New Synth, DSP Motion, Lets You ‘Draw’ The Movement Of Sounds

Tsugi has introduced DSP Motion, a new app that lets you create animated sounds, by ‘drawing them’ with a mouse or a graphic tablet.

The developers say that the app is designed for things like adding a sonic dimension to animated logos, character and environment animations, visual effects, user interfaces, YouTube videos and more.

The workflow is immediate: select a type of motion (e.g. rotation, scaling, transformation), an audio style (e.g. fire, electricity, machine, animal), and draw a sound effect. While drawing, the position of the mouse or stylus, the speed of the movement and other properties are evaluated to generate a sound effect that perfectly matches the user’s motion.

The sound generation is  based on a procedural audio engine, so the sound generation is customizable. Each audio style provides many control and synthesis parameters. Should the length of a sequence or animation change, the sound duration can be adjusted without requiring any new audio recording or editing, and without introducing any audio artifacts (unlike with the time-stretching of samples).

Procedural audio also allows for the automatic generation of many sound variations, which can be used to avoid repetitiveness in games and animation.

DSP Motion saves its sounds as wave files. These sounds can also be exported towards the Unity game engine or sent to another audio tool, directly from within DSP Motion.

Pricing and Availability

DSP Motion is available now for US $49 (EUR 36, GBP 29).

23 thoughts on “New Synth, DSP Motion, Lets You ‘Draw’ The Movement Of Sounds

    1. Just bought it, as a sound designer for animated movies, this tool is simply *fantastic*. I can imagine musicians / game designers creating layers for intricate ambiences as well, although I haven’t used it for that yet.

  1. I assume you can load your own samples. If so, this is a remarkable tool to add spatial dimensions to a synth performance. Audiences appear to expect more 3D spatial effects these days.

    1. I don’t know the answer but I’d assume the other way around since they mention “procedural audio engine” multiple times. Think they mean to say “all of the sounds are generated via synthesis parameters so any of those parameters can be automated via the drawing interface”. Could be quite fun with samples though!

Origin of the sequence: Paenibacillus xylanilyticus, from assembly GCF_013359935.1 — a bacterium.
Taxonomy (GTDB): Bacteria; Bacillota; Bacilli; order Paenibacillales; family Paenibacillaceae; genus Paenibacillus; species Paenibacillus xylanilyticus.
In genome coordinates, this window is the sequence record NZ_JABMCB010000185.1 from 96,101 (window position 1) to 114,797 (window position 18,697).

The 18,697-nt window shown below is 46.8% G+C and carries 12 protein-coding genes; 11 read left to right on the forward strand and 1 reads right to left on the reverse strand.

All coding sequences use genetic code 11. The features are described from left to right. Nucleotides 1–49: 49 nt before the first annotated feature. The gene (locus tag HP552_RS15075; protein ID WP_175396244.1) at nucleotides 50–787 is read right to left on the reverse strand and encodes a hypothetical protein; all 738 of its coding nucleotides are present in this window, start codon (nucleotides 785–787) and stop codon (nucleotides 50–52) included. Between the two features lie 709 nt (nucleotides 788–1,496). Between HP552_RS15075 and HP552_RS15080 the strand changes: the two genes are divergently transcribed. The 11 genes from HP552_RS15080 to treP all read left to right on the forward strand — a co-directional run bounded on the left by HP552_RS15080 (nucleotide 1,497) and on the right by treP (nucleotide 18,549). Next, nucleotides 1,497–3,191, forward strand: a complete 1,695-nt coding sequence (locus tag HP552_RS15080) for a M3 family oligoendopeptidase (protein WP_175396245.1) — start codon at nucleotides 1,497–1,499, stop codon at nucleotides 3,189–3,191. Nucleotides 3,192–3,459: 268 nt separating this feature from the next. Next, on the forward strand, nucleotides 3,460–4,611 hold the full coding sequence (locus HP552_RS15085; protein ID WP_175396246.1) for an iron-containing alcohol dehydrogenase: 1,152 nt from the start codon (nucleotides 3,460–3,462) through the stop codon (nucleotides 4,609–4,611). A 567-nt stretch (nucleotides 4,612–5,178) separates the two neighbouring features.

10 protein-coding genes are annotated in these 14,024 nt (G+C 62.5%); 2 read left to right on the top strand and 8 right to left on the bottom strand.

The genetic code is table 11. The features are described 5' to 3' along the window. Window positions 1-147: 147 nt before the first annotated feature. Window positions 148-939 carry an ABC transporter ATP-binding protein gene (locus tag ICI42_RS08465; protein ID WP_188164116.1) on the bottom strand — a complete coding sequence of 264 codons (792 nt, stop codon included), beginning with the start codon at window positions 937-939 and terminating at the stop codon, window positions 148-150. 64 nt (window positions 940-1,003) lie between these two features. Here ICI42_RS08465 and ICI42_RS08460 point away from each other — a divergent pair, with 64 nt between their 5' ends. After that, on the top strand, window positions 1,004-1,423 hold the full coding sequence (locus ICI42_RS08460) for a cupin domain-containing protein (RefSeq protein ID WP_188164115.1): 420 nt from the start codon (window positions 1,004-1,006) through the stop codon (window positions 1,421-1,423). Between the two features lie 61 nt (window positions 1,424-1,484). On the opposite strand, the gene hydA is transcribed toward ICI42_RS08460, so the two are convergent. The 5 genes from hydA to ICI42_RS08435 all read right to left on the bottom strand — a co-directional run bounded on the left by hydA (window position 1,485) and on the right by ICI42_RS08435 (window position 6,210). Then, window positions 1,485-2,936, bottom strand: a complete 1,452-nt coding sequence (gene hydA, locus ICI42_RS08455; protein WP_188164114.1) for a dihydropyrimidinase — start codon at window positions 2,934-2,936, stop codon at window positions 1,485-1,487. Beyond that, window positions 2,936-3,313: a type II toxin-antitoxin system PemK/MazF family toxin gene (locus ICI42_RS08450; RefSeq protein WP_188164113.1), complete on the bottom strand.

1. I think you are right for DSP Motion. Although they have another tool (GameSynth) which is mostly a procedural audio tool as well but still allows you to draw with your own samples in various ways. One of them, the Particles synth is absolutely brilliant.

    1. These programs are trying to achieve different things though, and TC-11 is limited to the iPad. This works on any PC. The drawing experience in DSP Motion is simply fabulous.You really feel how your movement, its speed etc.. affect the sound being generated. It feels natural and this is very gratifying.

      1. Yar. TC-11 is a (n amazing) musical instrument that uses a 2D surface for creating/performing music. This seems entirely focused on creating/performing sound cues with sonic movement to match video.

  2. Looks like a ton of fun.

    Tasteful or Useful? Who knows, who cares, at this point anything that gets me having fun with music has its own special utility.

  3. I bought it and it’s pretty cool but it does have some breaking bugs that kind of make it useless for me. Everytime I render a file my entire systems lags to a halt even after closing the program and I have to restart my machine. The interface will move if you click and drag on it anywhere which is normally fine but with a piece of software built around clicking and dragging, this can be kind of annoying cause you end up flinging the window across your desktop. There are some other random crashes and errors, I’ll probably write the company soon. I also wish there was a way to sync this to Midi or another sort of clock because its really hard to sync it to any video in a practical sense, cause it’s standalone.

    1. We have their whole DSP Series at the office and it is rock-solid. You should definitely contact them. Once I had a question and they literally replied 5 minutes later! I guess that s Japanese service for you… My guess is you may have some older lib / driver or something.

    2. Pretty solid here, and an absolutely gorgeous tool. Bought it after seeing a review on the Cakewalk forums and the guy was right; it’s a pleasure to use and it feels very natural. The link between mouse movement, drawing, and sound generation is extremely well done. Definitely will get a lot of use here to create layers.

  4. Going back to this comments after they got busted in a more recent article for doing the exact same you can CLEARLY tell who are the developers commenting… I’ve never seen a single Synthtopia users saying words such as “gorgeous”, “fabulous” or “phenomenal” to describe a tool for non musical applications. I’ve been reading this site daily for almost 6 years now… Nice try guys LMAO

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